Apple appears to be disallowing all aftermarket upgrades and that certainly runs counter to the Windows PC world. It seems like a huge hindrance to sell more computers in my opinion. I’m hoping they’re doing it to simplify customer support but who knows for sure. It’s not helping tinkerers, but I’m sure most Apple product users are not tinkerers.

        Look, this a similar problem I had with my first Mac 128K, upgraded to 512K, finally upgraded to Plus all at a relatively steep cost at a time when I could easily upgrade my IBM-AT with multifunction cards and all the RAM a RAM-Card could handle. Apple appears to have come full circle even without Steve Jobs help. Who ya gonna call? Ball-busters. Either accept it or leave. Apple isn’t going to give in to customer’s demands when it’s following it’s own path to enlightenment.

  4. Upcoming MDN articles:
    Why Apple’s MacBook Pros don’t need modern GPUs.
    Why Apple’s MacBook Pros don’t need big screens.
    Why Apple’s MacBook Pros don’t need fast CPUs.
    Why Apple’s MacBook Pros don’t need large SSDs.
    Why Apple’s MacBook Pros don’t need fast interconnects.

  5. 16GB is enough – for NOW. But Macs are expensive items and we can’t all upgrade every year. My mac is getting long in the tooth now. I bought it in 2010, but that was in the days when a quick trip to the OWC website got you a midlife RAM upgrade, from 4 to 12 GB in my case. Will 16 GB still be enough for the applications of 2022?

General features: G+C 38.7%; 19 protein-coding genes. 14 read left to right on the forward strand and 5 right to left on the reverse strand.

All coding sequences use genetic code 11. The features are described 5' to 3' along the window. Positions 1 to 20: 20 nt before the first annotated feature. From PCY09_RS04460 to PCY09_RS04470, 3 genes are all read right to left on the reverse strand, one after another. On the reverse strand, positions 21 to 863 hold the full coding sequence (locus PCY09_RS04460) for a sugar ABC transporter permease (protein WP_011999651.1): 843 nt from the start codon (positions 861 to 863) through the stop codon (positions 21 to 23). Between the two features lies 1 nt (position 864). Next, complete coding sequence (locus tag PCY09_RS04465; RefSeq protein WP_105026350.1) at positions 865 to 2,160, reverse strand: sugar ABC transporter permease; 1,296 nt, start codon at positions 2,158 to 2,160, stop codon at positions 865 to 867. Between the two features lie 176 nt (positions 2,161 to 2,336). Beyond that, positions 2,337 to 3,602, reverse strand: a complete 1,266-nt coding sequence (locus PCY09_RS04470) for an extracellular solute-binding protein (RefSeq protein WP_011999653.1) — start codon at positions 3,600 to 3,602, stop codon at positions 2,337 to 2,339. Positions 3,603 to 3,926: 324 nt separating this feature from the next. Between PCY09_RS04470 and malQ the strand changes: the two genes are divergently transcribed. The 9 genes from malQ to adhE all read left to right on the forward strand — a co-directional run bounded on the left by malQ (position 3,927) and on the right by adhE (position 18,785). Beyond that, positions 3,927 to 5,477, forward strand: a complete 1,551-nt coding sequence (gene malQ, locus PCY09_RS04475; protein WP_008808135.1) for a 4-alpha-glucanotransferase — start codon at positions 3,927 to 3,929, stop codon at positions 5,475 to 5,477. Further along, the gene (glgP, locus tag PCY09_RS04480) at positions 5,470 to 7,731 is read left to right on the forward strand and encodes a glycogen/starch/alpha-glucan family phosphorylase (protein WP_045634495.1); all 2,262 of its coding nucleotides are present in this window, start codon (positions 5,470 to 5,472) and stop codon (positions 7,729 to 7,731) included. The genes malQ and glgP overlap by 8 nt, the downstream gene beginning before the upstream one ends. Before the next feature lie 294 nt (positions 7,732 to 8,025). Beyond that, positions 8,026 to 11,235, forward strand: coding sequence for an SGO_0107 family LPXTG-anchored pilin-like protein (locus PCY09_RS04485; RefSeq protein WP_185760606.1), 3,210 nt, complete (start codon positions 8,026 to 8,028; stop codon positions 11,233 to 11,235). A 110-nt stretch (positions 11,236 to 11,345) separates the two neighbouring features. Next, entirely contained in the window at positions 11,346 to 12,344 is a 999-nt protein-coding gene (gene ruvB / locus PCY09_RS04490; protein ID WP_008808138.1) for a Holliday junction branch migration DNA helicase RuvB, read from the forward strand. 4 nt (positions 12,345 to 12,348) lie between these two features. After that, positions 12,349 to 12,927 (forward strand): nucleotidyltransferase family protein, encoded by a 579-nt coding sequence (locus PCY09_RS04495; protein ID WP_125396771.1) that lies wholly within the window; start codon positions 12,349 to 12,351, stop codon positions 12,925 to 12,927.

Hmm, can a Razer Blade Pro be Hackintoshed, I wonder?

    1. I think this hits the nail on the head. 16GB is good for NOW. The problem is, because we can no longer update RAM, our choices are to ride out the 16GB or buy a new MBP.

      I’m not yet complaining about needing 32GB RAM, but there will be a day when it’s preferable.

  6. Apple knows best. Apple websites tell you how Apple knows best.

    Seems like that philosophy is starting to break down. Now excuse me, anyone have a USB dongle?


  7. Of course, when SSD and RAM are no longer separate entities, that might prove for a far more interesting setup. I don’t know the reality or feasibility of such a thing, but surely something like that would fix the problem and allow “RAM limits” to be software controlled.

  8. Well, I am sick of Apple making this particular RAM decision for me. I want to buy a Mac with as little RAM and disk drive as possible, then upgrade both to the max!! I wish I could buy a MacBook Pro with 0 RAM and 128GB SSD, then buy from OWC, etc. and install meself. Max that sucker out! Noooo, design boy Ives knows better. Thin. Thin. Thin. Daggnabbedit.